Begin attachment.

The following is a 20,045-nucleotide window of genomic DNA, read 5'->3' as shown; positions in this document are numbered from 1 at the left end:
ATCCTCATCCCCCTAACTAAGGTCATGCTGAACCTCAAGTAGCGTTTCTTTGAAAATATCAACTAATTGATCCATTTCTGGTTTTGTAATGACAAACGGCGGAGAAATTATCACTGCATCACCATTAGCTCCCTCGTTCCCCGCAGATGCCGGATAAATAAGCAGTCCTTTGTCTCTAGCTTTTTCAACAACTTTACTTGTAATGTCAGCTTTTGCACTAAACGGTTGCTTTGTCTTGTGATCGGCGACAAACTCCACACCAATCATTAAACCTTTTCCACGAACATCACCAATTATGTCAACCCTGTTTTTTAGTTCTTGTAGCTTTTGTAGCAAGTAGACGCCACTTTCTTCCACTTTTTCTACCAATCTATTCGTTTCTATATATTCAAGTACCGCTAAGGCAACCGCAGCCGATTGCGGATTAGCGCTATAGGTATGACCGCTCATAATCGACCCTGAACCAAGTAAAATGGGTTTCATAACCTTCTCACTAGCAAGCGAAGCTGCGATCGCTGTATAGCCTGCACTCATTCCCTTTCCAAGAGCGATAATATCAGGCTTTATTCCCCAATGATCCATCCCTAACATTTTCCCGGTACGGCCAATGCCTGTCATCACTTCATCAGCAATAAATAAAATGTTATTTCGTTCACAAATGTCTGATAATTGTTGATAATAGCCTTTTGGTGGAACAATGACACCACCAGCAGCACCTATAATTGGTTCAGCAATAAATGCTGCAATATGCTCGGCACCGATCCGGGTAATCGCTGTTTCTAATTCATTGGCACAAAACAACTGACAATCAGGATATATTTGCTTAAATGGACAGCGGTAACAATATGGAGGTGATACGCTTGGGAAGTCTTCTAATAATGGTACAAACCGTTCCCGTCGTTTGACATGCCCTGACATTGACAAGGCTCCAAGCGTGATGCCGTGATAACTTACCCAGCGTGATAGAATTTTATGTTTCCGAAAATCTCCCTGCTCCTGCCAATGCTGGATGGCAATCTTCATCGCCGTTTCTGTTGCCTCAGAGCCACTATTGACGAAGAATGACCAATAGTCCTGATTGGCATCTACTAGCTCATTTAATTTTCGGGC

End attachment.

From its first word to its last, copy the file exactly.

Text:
The following is a 20,045-nucleotide window of genomic DNA, read 5'->3' as shown; positions in this document are numbered from 1 at the left end:
ATCCTCATCCCCCTAACTAAGGTCATGCTGAACCTCAAGTAGCGTTTCTTTGAAAATATCAACTAATTGATCCATTTCTGGTTTTGTAATGACAAACGGCGGAGAAATTATCACTGCATCACCATTAGCTCCCTCGTTCCCCGCAGATGCCGGATAAATAAGCAGTCCTTTGTCTCTAGCTTTTTCAACAACTTTACTTGTAATGTCAGCTTTTGCACTAAACGGTTGCTTTGTCTTGTGATCGGCGACAAACTCCACACCAATCATTAAACCTTTTCCACGAACATCACCAATTATGTCAACCCTGTTTTTTAGTTCTTGTAGCTTTTGTAGCAAGTAGACGCCACTTTCTTCCACTTTTTCTACCAATCTATTCGTTTCTATATATTCAAGTACCGCTAAGGCAACCGCAGCCGATTGCGGATTAGCGCTATAGGTATGACCGCTCATAATCGACCCTGAACCAAGTAAAATGGGTTTCATAACCTTCTCACTAGCAAGCGAAGCTGCGATCGCTGTATAGCCTGCACTCATTCCCTTTCCAAGAGCGATAATATCAGGCTTTATTCCCCAATGATCCATCCCTAACATTTTCCCGGTACGGCCAATGCCTGTCATCACTTCATCAGCAATAAATAAAATGTTATTTCGTTCACAAATGTCTGATAATTGTTGATAATAGCCTTTTGGTGGAACAATGACACCACCAGCAGCACCTATAATTGGTTCAGCAATAAATGCTGCAATATGCTCGGCACCGATCCGGGTAATCGCTGTTTCTAATTCATTGGCACAAAACAACTGACAATCAGGATATATTTGCTTAAATGGACAGCGGTAACAATATGGAGGTGATACGCTTGGGAAGTCTTCTAATAATGGTACAAACCGTTCCCGTCGTTTGACATGCCCTGACATTGACAAGGCTCCAAGCGTGATGCCGTGATAACTTACCCAGCGTGATAGAATTTTATGTTTCCGAAAATCTCCCTGCTCCTGCCAATGCTGGATGGCAATCTTCATCGCCGTTTCTGTTGCCTCAGAGCCACTATTGACGAAGAATGACCAATAGTCCTGATTGGCATCTACTAGCTCATTTAATTTTCGGGC